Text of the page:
Review: Justice League Dark #5

by Ari Bard
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[Editor’s Note: This review may contain spoilers]

Writer: James Tynion IV

Pencils: Daniel Sampere

Inks: Juan Albarran

Colors: Adriano Lucas

Letters: Rob Leigh



After quite literally melting into a puddle during a time of crisis, Detective Chimp is feeling all kinds of useless for all things in the magical department.  Nothing like having to take responsibility for an entire world you’ve inherited to snap you out of a funk am I right?  Meanwhile, Swamp Thing and Constantine cross paths with Dr. Fate and garner the attention of someone even more powerful.  Just another work day for Justice League Dark!



I couldn’t start this review with anything else but Detective Chimp.  This is a character who has been through so much, but has never really gotten the chance shown us how he’s felt.  Tynion has wisely taken a page from Tom King, and has used the 9-panel grid in a very meaningful way, almost as Detective Chimp’s very own confessional.  After losing his best friend, having enormous responsibility thrust upon him, and facing the expectations of others in the magic community, all Detective Chimp can do is just drink, and Tynion makes sure that we feel that loss with him.  The art from Sampere, Albarran, and Lucas is on full display here and all of the somber notes hit perfectly.  I also want to commend Rob Leigh for the way he letters this narration.  The first four pages made me care about Detective Chimp in a way that no other comic has ever done, and he was already one of my favorite characters.

Throughout the beginning of this issue, you can truly see the sadness, cynicism, and loss in Detective Chimp’s eyes, and you can tell how difficult it is for him to return to Myrra.  Even when he makes hilarious offhanded comments there is a pain in his eyes that few other artists have been able to bring to life.  This issue was truly able to pull readers into the story like no other, and when he goes to Myrra to face his demons, the readers are right there with him.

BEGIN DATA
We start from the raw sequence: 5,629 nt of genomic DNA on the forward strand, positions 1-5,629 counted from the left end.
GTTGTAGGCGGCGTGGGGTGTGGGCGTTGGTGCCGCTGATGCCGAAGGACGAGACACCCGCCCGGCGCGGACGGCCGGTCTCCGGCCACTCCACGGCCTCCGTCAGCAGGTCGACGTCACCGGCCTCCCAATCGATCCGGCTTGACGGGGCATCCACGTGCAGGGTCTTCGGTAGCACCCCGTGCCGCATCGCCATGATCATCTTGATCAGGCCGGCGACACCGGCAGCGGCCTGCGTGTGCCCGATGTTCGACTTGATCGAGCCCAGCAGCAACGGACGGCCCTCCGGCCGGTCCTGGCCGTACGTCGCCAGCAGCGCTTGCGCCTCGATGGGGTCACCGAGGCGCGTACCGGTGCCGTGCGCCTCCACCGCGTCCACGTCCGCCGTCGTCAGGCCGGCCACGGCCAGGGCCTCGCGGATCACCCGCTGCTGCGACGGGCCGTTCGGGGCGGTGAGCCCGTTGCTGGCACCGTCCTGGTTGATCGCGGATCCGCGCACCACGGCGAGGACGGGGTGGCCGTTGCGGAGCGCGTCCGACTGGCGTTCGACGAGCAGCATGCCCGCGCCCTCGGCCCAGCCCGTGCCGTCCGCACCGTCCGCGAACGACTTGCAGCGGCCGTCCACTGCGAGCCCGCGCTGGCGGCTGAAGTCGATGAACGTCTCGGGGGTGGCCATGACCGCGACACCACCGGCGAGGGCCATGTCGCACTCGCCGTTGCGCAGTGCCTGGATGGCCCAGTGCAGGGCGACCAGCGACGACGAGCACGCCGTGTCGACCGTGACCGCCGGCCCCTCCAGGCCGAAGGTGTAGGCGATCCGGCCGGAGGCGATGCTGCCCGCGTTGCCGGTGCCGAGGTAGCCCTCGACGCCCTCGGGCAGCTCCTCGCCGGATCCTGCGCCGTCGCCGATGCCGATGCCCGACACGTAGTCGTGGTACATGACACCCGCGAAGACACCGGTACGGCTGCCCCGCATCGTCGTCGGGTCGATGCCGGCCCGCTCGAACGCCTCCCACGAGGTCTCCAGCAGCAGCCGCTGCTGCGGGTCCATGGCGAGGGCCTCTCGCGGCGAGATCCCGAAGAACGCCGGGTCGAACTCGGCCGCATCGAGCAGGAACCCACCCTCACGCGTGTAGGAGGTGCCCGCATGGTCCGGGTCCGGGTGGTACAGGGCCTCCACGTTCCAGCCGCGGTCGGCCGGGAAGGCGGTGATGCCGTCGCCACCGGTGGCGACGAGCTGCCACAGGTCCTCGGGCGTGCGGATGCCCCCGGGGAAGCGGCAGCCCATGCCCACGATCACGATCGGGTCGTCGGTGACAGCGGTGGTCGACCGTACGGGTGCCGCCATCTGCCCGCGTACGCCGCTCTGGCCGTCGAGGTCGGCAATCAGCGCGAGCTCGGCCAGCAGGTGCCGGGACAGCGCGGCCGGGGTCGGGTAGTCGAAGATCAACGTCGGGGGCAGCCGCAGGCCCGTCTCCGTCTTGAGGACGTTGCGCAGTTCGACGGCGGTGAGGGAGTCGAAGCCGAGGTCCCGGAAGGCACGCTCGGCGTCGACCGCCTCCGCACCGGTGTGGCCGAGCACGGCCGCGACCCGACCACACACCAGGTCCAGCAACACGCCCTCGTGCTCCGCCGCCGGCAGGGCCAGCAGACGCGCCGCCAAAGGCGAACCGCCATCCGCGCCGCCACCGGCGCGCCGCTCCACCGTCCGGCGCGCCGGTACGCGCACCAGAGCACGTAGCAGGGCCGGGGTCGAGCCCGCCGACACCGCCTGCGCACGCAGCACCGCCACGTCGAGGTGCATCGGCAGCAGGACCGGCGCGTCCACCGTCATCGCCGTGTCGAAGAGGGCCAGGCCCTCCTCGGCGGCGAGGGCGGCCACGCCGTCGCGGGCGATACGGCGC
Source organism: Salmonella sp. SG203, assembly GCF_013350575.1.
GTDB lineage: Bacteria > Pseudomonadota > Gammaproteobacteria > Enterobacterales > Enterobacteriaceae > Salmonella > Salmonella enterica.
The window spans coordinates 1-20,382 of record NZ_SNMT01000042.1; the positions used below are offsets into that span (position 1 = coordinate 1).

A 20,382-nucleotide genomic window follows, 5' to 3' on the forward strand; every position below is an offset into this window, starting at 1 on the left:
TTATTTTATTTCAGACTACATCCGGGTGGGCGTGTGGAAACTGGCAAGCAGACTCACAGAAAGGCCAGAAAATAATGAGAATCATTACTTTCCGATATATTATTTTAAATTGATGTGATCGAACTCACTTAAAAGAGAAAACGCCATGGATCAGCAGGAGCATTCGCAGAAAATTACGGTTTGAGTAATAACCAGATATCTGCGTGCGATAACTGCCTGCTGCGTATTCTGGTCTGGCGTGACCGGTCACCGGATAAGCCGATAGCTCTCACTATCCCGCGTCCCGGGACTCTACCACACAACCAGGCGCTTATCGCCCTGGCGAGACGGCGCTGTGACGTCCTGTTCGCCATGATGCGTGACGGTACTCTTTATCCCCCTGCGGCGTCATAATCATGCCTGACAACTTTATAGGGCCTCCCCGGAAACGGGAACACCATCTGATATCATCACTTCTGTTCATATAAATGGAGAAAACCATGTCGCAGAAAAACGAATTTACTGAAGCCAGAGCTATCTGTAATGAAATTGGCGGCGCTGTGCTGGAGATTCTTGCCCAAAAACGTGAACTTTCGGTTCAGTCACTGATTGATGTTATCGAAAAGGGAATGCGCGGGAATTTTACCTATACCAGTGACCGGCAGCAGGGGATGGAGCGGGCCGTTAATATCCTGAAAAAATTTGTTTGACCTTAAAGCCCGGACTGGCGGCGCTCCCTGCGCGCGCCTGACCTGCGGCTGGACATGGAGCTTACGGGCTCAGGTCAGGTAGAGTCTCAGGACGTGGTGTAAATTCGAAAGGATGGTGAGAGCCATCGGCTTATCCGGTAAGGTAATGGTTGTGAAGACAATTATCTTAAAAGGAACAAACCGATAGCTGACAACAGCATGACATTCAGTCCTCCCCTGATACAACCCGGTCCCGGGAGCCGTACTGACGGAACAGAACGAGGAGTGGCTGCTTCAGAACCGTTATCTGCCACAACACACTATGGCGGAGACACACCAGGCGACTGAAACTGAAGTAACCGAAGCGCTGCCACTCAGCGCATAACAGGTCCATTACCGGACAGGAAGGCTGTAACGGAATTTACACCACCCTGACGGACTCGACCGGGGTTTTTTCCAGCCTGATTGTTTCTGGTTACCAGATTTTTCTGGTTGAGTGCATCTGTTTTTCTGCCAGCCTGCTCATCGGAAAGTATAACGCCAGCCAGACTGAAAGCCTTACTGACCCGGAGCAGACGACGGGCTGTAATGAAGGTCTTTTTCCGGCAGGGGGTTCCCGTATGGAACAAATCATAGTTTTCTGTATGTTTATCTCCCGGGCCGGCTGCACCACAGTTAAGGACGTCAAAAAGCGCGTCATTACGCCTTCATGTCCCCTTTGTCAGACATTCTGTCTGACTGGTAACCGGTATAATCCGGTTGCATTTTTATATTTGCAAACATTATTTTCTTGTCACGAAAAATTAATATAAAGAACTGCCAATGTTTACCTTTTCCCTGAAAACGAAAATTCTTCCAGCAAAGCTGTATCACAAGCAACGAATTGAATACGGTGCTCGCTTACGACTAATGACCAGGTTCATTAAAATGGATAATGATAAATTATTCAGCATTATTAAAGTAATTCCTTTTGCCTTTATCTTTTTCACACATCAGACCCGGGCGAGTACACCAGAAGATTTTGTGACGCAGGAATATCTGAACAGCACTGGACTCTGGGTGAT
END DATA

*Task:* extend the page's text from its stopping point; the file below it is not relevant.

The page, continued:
Man-bat is also a very intriguing character in this issue. I admire the direction that Tynion is taking him, as a man of science who desperately wants to understand the world of magic.  I think there is a lot to be told through that avenue and I am excited for his time to shine.  This is also one of the first times since issue #1 when you get a sense that the Justice League Dark aren’t really a cohesive team.  When they go into Myrra, it is not in unison, and when they fight, they do so as individuals.  I think that is important because right now, they are not a league but rather individuals coming together temporarily for a common purpose.

The secondary plot was also quite exciting.  Dr. Fate is being used in a very interesting manner so far in this series, as he is really not Dr. Fate as all, but simply Nabu, the Lord of Order.  Swamp Thing and Constantine make a good team and are able to understand each other, their loss, and their pain quite well, and when someone like the Phantom Stranger enters the fray, it always grabs my attention.  I have always been fascinated by a character so mysterious, and I am excited to see how Tynion’s expanding magical mythos will involve the Phantom Stranger.

Finally, I would also like to say how blown away I was by the splash pages in this book.  There are quite a few of them, and they all look stunning.  The art team did an amazing job on this issue.


I’d really like for Swamp Thing to be fleshed out a little more. A lot of his actions are conveyed through narration and its was very hard to get a sense of what he was feeling, especially after the death of the Parliament of Trees.  Swamp thing is more than just a heavy hitter, and he needs some space to express that.



Tynion to a step inward from expanding the magical mythology of the DCU in order to focus on character, and it really paid off.


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